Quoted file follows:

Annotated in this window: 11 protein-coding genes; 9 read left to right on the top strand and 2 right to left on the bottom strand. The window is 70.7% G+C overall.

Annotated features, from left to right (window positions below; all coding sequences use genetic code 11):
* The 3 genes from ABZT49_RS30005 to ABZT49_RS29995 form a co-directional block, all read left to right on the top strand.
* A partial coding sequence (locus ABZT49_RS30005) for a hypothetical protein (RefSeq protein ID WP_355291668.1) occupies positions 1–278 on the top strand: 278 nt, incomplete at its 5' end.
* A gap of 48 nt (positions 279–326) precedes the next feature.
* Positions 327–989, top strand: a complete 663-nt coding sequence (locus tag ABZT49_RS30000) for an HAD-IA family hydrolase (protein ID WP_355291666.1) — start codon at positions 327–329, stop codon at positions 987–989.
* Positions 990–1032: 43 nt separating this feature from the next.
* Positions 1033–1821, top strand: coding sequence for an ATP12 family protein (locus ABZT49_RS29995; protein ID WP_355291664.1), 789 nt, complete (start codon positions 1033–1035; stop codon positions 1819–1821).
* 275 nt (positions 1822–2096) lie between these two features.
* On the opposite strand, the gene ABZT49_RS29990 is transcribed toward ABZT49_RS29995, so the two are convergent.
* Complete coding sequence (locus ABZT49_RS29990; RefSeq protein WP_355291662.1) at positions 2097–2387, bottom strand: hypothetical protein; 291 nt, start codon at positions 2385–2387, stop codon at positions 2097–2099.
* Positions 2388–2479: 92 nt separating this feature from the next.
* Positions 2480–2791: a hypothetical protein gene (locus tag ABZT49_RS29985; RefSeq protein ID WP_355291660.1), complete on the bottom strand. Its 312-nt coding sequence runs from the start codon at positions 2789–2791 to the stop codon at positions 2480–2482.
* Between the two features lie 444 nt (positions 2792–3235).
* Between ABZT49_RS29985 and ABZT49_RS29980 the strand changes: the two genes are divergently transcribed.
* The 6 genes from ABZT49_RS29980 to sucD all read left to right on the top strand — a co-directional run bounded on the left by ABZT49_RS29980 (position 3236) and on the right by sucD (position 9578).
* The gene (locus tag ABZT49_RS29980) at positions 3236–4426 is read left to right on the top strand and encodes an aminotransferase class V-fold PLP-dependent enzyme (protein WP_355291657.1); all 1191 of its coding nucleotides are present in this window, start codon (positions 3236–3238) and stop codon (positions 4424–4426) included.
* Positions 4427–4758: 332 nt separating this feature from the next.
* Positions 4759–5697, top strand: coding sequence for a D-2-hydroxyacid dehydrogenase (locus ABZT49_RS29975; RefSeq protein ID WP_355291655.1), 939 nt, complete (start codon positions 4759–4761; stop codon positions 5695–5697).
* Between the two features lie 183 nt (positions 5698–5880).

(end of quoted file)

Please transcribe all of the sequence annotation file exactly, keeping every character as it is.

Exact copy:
Annotated in this window: 11 protein-coding genes; 9 read left to right on the top strand and 2 right to left on the bottom strand. The window is 70.7% G+C overall.

Annotated features, from left to right (window positions below; all coding sequences use genetic code 11):
* The 3 genes from ABZT49_RS30005 to ABZT49_RS29995 form a co-directional block, all read left to right on the top strand.
* A partial coding sequence (locus ABZT49_RS30005) for a hypothetical protein (RefSeq protein ID WP_355291668.1) occupies positions 1–278 on the top strand: 278 nt, incomplete at its 5' end.
* A gap of 48 nt (positions 279–326) precedes the next feature.
* Positions 327–989, top strand: a complete 663-nt coding sequence (locus tag ABZT49_RS30000) for an HAD-IA family hydrolase (protein ID WP_355291666.1) — start codon at positions 327–329, stop codon at positions 987–989.
* Positions 990–1032: 43 nt separating this feature from the next.
* Positions 1033–1821, top strand: coding sequence for an ATP12 family protein (locus ABZT49_RS29995; protein ID WP_355291664.1), 789 nt, complete (start codon positions 1033–1035; stop codon positions 1819–1821).
* 275 nt (positions 1822–2096) lie between these two features.
* On the opposite strand, the gene ABZT49_RS29990 is transcribed toward ABZT49_RS29995, so the two are convergent.
* Complete coding sequence (locus ABZT49_RS29990; RefSeq protein WP_355291662.1) at positions 2097–2387, bottom strand: hypothetical protein; 291 nt, start codon at positions 2385–2387, stop codon at positions 2097–2099.
* Positions 2388–2479: 92 nt separating this feature from the next.
* Positions 2480–2791: a hypothetical protein gene (locus tag ABZT49_RS29985; RefSeq protein ID WP_355291660.1), complete on the bottom strand. Its 312-nt coding sequence runs from the start codon at positions 2789–2791 to the stop codon at positions 2480–2482.
* Between the two features lie 444 nt (positions 2792–3235).
* Between ABZT49_RS29985 and ABZT49_RS29980 the strand changes: the two genes are divergently transcribed.
* The 6 genes from ABZT49_RS29980 to sucD all read left to right on the top strand — a co-directional run bounded on the left by ABZT49_RS29980 (position 3236) and on the right by sucD (position 9578).
* The gene (locus tag ABZT49_RS29980) at positions 3236–4426 is read left to right on the top strand and encodes an aminotransferase class V-fold PLP-dependent enzyme (protein WP_355291657.1); all 1191 of its coding nucleotides are present in this window, start codon (positions 3236–3238) and stop codon (positions 4424–4426) included.
* Positions 4427–4758: 332 nt separating this feature from the next.
* Positions 4759–5697, top strand: coding sequence for a D-2-hydroxyacid dehydrogenase (locus ABZT49_RS29975; RefSeq protein ID WP_355291655.1), 939 nt, complete (start codon positions 4759–4761; stop codon positions 5695–5697).
* Between the two features lie 183 nt (positions 5698–5880).